No Match Found
Small businesses with aggregated annual turnover of less than $10 million appear to be the winners under this year’s Federal Budget Ten Year Enterprise Tax Plan which is intended to encourage Australians to work, save and invest.
In a highly anticipated move, the Federal Government announced that it will reduce the company tax rate from 30 per cent to 27.5 per cent for all incorporated businesses with an annual aggregated turnover of less than $10 million with effect from 1 July 2016.
The corporate tax rate is currently 28.5 per cent for small business entities (broadly, those with annual aggregated turnover of less than $2 million) and 30 per cent for all other companies.
The threshold will then be progressively increased to ultimately have all companies at 27.5 per cent in the 2023-24 income year. The annual aggregated turnover thresholds for companies facing a tax rate of 27.5 per cent is set out in the table below:
|Income year||Annual aggregated turnover threshold|
In the 2024-25 income year the company tax rate will be reduced to 27 per cent and then be reduced progressively by 1 percentage point per year until it reaches 25 per cent in the 2026-27 income year.
Franking credits will be able to be distributed in line with the rate of tax paid by the company making the distribution. It is unclear how the phasing of the corporate tax reduction will apply to investment companies, i.e. non-business entities.
The lowering of the small business corporate tax rate to 27.5 per cent, coupled with an increase of the qualifying threshold to $10 million from 1 July 2016 is expected to bring early significant cash flow benefits to those small businesses operated through corporate entities.
However, the increased differential between the corporate tax rate and the top marginal tax rate will also have the effect of increasing the amount of ‘top up tax’ payable when private company profits are ultimately distributed to shareholders. Small businesses will therefore need to consider the tax profile of their shareholders and their capacity to frank dividends when considering their annual dividend strategies.
The Government has announced that the small business entity turnover threshold will be increased from $2 million to $10 million from 1 July 2016.
Importantly, all business entities (incorporated or otherwise) that meet the new $10 million aggregated turnover test will be able to access the simplified depreciation rules, including the existing instant asset write-off scheme. This will allow them to claim an immediate deduction for depreciable asset purchases costing less than $20,000 until 30 June 2017.
Increasing access to this scheme will provide significant incentives for many qualifying small businesses to increase their current capital expenditure spend. However, the after-tax consequences of the proposed immediate deduction for depreciating assets should be considered. If this results in a tax loss, there is no immediate cash-flow advantage.
Other concessions to which the increased $10 million threshold will apply from 1 July 2016 include:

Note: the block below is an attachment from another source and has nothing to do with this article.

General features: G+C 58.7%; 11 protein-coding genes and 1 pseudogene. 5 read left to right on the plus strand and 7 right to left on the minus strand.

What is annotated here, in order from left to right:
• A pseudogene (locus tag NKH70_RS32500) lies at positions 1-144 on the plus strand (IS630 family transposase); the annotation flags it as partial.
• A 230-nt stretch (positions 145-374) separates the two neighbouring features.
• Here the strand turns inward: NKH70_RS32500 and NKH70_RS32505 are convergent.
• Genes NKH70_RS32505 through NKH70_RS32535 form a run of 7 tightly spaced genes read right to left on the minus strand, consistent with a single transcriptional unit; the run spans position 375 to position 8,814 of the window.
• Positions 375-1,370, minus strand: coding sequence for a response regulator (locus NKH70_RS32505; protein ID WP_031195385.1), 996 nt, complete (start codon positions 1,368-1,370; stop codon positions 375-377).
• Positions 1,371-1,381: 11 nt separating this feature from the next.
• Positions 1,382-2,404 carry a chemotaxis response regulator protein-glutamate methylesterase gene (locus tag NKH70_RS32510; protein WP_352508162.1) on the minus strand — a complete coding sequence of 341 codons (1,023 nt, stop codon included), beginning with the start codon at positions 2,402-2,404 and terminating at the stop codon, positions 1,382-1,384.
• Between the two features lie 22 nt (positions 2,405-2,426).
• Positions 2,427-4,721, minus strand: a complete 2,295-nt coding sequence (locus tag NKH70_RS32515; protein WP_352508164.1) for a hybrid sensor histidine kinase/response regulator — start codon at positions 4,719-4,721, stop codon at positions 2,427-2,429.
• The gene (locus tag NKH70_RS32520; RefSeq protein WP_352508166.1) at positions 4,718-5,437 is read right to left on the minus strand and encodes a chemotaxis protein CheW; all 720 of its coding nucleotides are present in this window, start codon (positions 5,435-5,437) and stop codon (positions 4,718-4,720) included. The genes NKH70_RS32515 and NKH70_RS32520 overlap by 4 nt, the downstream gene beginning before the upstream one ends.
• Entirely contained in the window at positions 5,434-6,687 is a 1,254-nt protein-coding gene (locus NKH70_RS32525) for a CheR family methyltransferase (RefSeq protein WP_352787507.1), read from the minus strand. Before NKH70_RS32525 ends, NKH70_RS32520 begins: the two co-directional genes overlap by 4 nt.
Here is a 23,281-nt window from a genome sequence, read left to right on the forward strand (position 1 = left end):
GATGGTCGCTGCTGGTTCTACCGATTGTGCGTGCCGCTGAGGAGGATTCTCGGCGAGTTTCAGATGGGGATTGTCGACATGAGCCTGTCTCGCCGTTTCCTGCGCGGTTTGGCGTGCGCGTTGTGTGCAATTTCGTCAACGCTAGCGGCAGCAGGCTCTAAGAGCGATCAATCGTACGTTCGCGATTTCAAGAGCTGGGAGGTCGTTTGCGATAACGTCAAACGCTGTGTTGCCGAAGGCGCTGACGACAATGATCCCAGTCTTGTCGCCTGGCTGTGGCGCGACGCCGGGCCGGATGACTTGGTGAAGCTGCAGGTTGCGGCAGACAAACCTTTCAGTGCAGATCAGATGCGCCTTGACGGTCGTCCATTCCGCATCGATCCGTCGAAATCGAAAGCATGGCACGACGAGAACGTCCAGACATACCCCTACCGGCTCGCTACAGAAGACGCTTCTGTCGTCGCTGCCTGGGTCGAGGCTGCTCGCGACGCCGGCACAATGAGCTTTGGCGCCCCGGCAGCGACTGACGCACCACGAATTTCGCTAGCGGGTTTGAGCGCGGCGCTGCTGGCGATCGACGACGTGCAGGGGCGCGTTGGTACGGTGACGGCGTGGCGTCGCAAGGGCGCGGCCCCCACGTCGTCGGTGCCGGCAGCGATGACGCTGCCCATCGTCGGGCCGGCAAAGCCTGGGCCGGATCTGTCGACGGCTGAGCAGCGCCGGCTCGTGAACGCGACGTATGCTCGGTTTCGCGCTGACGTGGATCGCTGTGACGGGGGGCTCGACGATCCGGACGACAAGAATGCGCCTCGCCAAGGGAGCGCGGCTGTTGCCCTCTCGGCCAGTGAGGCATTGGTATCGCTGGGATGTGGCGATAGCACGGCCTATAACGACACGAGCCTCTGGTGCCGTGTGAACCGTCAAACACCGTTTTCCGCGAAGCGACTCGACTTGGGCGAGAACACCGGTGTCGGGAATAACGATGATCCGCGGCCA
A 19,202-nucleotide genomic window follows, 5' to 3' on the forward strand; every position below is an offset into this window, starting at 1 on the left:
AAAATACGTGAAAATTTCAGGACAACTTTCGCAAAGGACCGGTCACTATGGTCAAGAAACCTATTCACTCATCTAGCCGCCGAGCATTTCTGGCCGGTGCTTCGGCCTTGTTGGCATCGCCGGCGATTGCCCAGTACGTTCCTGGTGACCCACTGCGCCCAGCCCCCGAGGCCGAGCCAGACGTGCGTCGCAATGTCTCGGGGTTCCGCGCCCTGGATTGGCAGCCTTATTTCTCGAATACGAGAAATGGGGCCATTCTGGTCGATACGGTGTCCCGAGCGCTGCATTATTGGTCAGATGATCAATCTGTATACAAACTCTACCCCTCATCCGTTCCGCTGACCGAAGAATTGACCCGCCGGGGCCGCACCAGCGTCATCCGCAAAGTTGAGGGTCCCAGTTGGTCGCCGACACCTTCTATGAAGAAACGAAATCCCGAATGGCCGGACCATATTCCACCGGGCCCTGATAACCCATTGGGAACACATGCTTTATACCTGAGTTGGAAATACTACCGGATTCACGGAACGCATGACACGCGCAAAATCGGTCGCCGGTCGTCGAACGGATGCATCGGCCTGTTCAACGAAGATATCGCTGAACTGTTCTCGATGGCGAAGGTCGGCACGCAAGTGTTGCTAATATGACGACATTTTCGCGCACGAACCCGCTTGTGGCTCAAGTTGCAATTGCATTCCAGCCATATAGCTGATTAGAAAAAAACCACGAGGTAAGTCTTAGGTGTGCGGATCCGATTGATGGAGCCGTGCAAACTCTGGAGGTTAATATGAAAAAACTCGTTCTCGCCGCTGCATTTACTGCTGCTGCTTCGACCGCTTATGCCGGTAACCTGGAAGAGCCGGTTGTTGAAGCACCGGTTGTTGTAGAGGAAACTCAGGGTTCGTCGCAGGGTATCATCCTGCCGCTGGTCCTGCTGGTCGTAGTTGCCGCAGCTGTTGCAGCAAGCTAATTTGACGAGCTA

The current $2 million turnover threshold will be retained to access the small business capital gains tax (CGT) concessions, and access to the unincorporated small business tax discount will be limited to entities with turnover less than $5 million.
The introduction of an increased small business threshold is a welcome move as not all small businesses were able to take advantage of the existing concessions due to the low threshold. However, it is disappointing that the Government has not taken the opportunity to apply this $10 million eligibility threshold to all concessions targeted at small businesses.
Small business thresholds will continue to be inconsistent despite this change. This often leads to confusion and increased compliance costs due to the complexity of the rules applicable to the small business sector. For example, the small business CGT concessions require taxpayers to satisfy either the $6 million net asset value test or the $2 million aggregated turnover test. In contrast a $20 million aggregated turnover test applies for the R&D refundable tax offset rules and debt/equity rules.
Private business could benefit from having a consistent set of thresholds applying, and would have greater access to these small business concessions if the thresholds were increased and indexed annually.
The Government will increase the tax discount for unincorporated small businesses incrementally over 10 years from five per cent to 16 per cent. The tax discount will increase to eight per cent on 1 July 2016, remain constant at eight per cent for eight years, then increase to 10 per cent in 2024-25, 13 per cent in 2025-26 and reach a new permanent discount of 16 per cent in 2026-27.
The tax discount applies to the income tax payable on the business income received from an unincorporated small business entity. Access to the discount will be extended to individual taxpayers with business income from an unincorporated business that has an aggregated annual turnover of less than $5 million. The current cap of $1,000 per individual for each income year will be retained.
The Government has announced that from 1 July 2018 it will make much needed amendments to improve the operation and administration of the private company deemed dividends rules (Division 7A of the Income tax Assessment Act 1936) based on the Board of Taxation’s 2015 Post-implementation Review into Division 7A.
These changes are intended to provide clearer rules for taxpayers and assist in easing their compliance burden while maintaining the overall integrity and policy intent of Division 7A. The changes include:
We eagerly await the release of further details in relation to these measures.
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